The evidence does not support plaintiff's arguments. Defendant's exhibits show Ms. Owens conducted a thorough investigation of Sharpe's concerns. Plaintiff expressed her concerns to Ms. Owens via email on March 9, 2007, and a meeting was held between the two on March 12. In the weeks following, Ms. Owens met with 19 employees from at least three different departments. Plaintiff does not articulate which of these employees are new or sat a distance from her -- as though to imply a lack of knowledge about the circumstances -- but in any event, one of the newer employees interviewed was Becky Clark who plaintiff herself trained. See Owens Report, 4. Employees in the SIU department -- a department on the "other side" of Claims and with whom plaintiff socialized with -- were also interviewed. Interview Summaries, 4; Sharpe Aff. ¶ 109. To imply that interviews with these employees were somehow irrelevant or tainted the investigation is unsupported. Ms. Owens prepared summaries after meeting with each employee, and the length of those summaries was undoubtedly based on the length of the interview and what each employee had to say. It is not surprising nor improper that Ms. Wilson, Mr. Nobles, and Mr. Buttimer's interview summaries were longer than those of other employees because they were the three people plaintiff claims to have retaliated against her. At the end of her investigation Ms. Owens prepared an eight page report detailing her findings and recommendations. See generally Owens Report.

Plaintiff's claim that the investigation was flawed and her disagreement with the conclusions reached are insufficient to establish pretext. Even if the investigation was flawed, which is not supported by the evidence, a faulty investigation is not in and of itself evidence of pretext. See Rodriguez v. City of N.Y., 644 F. Supp. 2d 168, 187 (E.D.N.Y. 2008) ("[T]he fact that an employee disagrees with the results of an employer's decision regarding termination, or even has evidence that the decision was objectively incorrect or was based on a faulty investigation, does not automatically demonstrate, by itself, that the employer's proffered reasons are a pretext for termination."). The Rodriguez Court concluded that in circumstances where the veracity of the employer's explanation and/or the thoroughness of the investigation is disputed, the Court should examine the entire record to determine whether there is evidence from which a reasonable jury could conclude that the deficiencies in the employer's investigation and/or the incorrect conclusion reached by the employer can be attributed to a discriminatory motive.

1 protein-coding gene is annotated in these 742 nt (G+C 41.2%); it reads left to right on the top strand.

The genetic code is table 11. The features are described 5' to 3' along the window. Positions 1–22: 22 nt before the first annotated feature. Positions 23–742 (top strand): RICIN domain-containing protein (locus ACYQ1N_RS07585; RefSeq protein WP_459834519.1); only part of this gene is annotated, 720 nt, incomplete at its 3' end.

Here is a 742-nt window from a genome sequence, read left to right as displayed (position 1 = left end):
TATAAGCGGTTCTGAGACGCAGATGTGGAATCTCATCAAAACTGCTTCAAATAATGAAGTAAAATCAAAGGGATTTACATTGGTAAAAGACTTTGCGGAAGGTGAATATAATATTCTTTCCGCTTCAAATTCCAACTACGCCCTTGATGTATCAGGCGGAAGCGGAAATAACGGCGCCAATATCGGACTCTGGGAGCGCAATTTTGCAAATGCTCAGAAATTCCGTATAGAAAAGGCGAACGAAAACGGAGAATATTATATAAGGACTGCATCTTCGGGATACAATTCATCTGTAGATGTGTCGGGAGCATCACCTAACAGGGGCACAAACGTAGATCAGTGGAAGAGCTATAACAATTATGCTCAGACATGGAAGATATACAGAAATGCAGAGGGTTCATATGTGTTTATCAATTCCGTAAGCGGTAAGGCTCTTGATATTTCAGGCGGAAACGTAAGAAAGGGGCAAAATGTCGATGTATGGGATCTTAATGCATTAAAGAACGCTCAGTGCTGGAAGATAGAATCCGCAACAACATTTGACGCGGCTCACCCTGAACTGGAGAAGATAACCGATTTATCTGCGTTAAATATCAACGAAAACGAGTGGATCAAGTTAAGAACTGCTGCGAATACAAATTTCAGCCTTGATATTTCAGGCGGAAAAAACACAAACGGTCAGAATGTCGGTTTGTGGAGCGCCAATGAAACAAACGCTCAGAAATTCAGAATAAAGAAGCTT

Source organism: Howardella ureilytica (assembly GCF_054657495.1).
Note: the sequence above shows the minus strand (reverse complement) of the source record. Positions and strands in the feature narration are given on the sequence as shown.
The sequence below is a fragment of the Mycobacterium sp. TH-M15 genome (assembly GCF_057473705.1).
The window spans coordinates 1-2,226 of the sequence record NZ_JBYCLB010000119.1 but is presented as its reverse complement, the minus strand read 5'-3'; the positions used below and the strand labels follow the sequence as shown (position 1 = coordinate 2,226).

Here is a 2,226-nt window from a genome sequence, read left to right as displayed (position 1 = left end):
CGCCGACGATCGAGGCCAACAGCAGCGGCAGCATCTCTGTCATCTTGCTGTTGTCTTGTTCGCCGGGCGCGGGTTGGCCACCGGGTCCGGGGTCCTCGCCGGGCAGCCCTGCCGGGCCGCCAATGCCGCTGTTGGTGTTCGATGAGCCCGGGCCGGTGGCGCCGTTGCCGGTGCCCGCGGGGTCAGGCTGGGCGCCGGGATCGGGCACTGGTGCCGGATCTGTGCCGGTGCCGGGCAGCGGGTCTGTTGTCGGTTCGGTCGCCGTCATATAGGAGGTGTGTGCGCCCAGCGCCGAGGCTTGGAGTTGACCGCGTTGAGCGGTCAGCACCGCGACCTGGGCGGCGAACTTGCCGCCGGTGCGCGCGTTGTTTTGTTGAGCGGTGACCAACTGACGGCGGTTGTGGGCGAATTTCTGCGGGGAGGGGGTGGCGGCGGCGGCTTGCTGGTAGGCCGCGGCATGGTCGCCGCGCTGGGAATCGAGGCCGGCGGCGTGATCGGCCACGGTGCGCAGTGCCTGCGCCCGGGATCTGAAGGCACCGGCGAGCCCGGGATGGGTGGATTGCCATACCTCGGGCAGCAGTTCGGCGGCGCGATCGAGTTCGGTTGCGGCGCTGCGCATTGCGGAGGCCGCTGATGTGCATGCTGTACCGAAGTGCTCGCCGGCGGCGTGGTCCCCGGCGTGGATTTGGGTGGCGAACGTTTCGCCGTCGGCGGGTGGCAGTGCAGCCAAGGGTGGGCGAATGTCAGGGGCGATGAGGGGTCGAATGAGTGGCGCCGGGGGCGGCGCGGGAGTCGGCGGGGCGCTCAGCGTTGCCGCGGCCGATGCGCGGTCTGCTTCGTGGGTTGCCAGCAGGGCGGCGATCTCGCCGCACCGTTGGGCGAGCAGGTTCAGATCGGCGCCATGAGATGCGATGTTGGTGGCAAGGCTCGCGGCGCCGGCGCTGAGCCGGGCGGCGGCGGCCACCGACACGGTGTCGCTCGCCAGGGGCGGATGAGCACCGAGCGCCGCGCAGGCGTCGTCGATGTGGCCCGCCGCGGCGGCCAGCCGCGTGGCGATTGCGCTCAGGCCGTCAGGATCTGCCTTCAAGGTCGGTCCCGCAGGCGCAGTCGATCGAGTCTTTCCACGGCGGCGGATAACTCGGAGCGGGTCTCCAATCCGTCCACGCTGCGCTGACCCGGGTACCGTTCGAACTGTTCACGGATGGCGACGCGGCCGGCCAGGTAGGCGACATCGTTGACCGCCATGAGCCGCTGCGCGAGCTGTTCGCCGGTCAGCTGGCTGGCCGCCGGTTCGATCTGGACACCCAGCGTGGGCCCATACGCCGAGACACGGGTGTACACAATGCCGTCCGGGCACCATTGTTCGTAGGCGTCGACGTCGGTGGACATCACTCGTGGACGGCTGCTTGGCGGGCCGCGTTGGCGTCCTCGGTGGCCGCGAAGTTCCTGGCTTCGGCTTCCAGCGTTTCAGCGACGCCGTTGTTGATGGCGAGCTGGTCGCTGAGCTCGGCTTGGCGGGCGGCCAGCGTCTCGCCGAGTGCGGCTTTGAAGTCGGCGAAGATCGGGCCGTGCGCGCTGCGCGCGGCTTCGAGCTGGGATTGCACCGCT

Id. In light of Utica Mutual's proffered legitimate, non-retaliatory reasons, the comprehensive investigation, and the lack of additional evidence as discussed below, a reasonably jury could not conclude that defendant's reason for Sharpe's termination was pretextual.

Sharpe also contends that Ms. Owens' conclusions are "inaccurate because the interviews themselves were tainted by the improper motive of retaliation" and that "[b]y redirecting the investigation to focus on plaintiff's alleged inadequate 'work performance,' Nobles, Buttimer and Wilson were able to place plaintiff on the defensive." Pl's. MOL, 23. Plaintiff offers no evidence to support these claims except her above attack on the thoroughness of the investigation. These conclusory allegations are not enough to raise a triable issue of fact regarding pretext.

Next, plaintiff disputes that her supervisors provided sufficient feedback during the review period prior to her termination and alleges she was never notified of what she needed to do to improve. She also claims Ms. Wilson prepared a written summary of the May 24, 2007, meeting over two weeks in advance of the meeting and that this demonstrates pretext. Following the March 2007 internal investigation, Ms. Owens met with plaintiff, Mr. Buttimer, and Ms. Wilson to advise plaintiff of the performance issues identified during her investigation. Plaintiff was advised she needed to improve and was given a document detailing her job expectations and core work tasks. She was advised of the responsibilities expected of a Senior Business Analyst and told it was expected she could handle each and every one. See Colwin Decl., Ex. 49, Dkt. No. 16-18. She was given six months to improve, a time period suggested and implemented by Ms. Owens.

Many of the issues raised as a result of the internal investigation were reoccurring performance issues identified in previous evaluations, including plaintiff's need for supervision, her failure to identify and problem solve on her own, and her participation in non-work activities during work hours. Plaintiff was informed that if she was unable to meet her responsibilities, she would be subject to Utica Mutual's "progressive disciplinary process, commencing with a written warning." Colwin Decl., Ex. 49, Dkt. No. 16-18. Ms. Owens advised plaintiff she should focus "more energy on positive and productive behaviors and less time engaging in nonproductive or non-work behaviors herself as well as monitoring the behavior of others." Id.